The romance between Hye-in and Jung-woo began unfolding quickly in episode five.

So far, we’ve just presented a rough sketch of the rest of the series and alluded to an upcoming plot twist, so viewers were probably wondering when Jung-woo would start to play a bigger role. But you’ll see. First there’s bitter, then comes sweet.

You’ve never played a strong character or a bad boy. Jung-woo is also a laid-back character. Are you trying to keep that image?

I have been doing characters who are not exactly active but who have a strong desire to rebel against and escape from social norms. I prefer characters who have strong principles and are righteous.

After “Beat” was released, fans started telling me they had injured themselves when riding a motorcycle like I did in the movie or they smoked Marlboros just like the character did. They thought my character’s actions were cool and they copied them. Once, I was shooting in a back alley in Miryang, South Gyeongsang, and a group of young school kids saw me smoking and said, “Whoa, that’s cool!” I was so ashamed. Bad guy characters are provocative but they shouldn’t be portrayed as cool. Producers should think about how movies affect kids and the public – not only about profits.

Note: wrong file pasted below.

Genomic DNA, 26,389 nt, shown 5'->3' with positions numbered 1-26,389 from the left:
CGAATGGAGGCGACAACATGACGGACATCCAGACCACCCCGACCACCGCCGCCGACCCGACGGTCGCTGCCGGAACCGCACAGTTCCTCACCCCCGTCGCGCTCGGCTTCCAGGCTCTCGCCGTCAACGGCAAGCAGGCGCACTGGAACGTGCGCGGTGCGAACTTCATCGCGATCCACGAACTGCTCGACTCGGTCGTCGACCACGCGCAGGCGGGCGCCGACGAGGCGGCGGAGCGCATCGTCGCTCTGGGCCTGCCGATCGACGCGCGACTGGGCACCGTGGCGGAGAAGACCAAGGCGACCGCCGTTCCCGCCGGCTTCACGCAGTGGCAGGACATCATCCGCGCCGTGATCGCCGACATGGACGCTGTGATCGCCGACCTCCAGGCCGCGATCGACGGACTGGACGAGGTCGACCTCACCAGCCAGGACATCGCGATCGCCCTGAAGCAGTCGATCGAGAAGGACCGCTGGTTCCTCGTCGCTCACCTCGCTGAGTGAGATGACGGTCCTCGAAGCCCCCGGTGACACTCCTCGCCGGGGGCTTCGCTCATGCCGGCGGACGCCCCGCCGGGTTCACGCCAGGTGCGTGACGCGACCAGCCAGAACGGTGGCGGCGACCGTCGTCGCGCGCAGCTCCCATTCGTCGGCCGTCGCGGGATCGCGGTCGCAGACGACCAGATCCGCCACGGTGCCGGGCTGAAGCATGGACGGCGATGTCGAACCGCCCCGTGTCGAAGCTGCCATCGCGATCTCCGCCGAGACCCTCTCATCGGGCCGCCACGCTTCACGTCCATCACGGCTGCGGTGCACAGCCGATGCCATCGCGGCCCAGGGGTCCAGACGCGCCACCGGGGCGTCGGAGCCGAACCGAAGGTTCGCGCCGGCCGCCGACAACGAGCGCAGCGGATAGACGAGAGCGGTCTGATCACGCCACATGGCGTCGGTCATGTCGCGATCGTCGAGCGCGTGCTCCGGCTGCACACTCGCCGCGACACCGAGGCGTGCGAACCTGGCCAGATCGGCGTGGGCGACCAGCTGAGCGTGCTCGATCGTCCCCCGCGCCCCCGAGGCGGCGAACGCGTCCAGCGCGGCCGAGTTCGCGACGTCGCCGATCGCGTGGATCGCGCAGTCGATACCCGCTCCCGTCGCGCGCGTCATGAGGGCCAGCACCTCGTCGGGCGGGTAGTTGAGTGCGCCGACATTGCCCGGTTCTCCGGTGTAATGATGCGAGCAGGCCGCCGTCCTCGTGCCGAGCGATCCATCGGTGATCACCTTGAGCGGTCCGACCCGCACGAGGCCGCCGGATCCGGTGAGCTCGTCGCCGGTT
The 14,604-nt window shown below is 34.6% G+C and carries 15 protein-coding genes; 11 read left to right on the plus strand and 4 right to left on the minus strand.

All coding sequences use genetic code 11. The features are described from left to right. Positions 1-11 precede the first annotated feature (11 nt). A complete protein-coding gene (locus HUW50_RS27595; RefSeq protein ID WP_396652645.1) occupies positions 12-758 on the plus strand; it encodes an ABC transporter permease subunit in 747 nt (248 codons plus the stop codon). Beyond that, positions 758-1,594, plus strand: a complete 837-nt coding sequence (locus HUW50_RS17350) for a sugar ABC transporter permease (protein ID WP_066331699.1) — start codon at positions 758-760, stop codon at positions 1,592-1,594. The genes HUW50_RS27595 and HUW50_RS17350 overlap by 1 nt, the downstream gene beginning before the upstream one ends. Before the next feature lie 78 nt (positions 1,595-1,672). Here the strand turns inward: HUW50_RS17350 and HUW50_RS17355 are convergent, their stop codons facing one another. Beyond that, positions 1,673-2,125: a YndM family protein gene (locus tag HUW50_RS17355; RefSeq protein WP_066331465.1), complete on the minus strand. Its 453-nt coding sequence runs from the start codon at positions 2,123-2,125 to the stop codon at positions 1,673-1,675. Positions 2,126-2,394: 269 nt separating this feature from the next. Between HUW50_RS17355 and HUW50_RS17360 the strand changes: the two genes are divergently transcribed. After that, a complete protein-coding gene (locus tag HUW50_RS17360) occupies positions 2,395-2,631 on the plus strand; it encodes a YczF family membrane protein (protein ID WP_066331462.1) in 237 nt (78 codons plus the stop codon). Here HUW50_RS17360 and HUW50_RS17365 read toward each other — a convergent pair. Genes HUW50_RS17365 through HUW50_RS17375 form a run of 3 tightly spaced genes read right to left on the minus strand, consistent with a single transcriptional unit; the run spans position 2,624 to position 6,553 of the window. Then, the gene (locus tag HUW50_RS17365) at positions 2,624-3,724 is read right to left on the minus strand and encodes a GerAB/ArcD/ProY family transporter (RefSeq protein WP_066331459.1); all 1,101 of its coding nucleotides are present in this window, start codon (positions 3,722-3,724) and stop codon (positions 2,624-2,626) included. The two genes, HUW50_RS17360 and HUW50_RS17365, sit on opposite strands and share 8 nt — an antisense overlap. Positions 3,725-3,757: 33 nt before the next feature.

Do you want to make your own films?

Sure. I’m always interested in producing and directing, and I’m getting ready. In doing that, I’m creating an environment where I’ll work in the future.

You are already in your late 30s. How has your age affected your career?

Male actors my age are lucky. In the past, when actors hit my age, they could only play older, married men. But these days, there are various roles men my age can play. I think that’s because the film industry has grown and because of the Korean Wave. But I do have to keep in shape so I don’t get behind the younger actors. I get a little chubby when I don’t work out. I guess I am getting older.

 

source: joongangdaily

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4 thoughts on “An Interview with Jung Woo Sung

  1. Well, I for one was tired of the 007 type, and was as surprised as him when his character came off so sloppy and teenager-y (especially after reading his character’s description). Since the drama is about a bunch of really cold, top trained, blah blah blah, people, having one with whom one can relate to was kind of ridiculously funny. It gives a closer point of view and makes it more interesting to see his journey.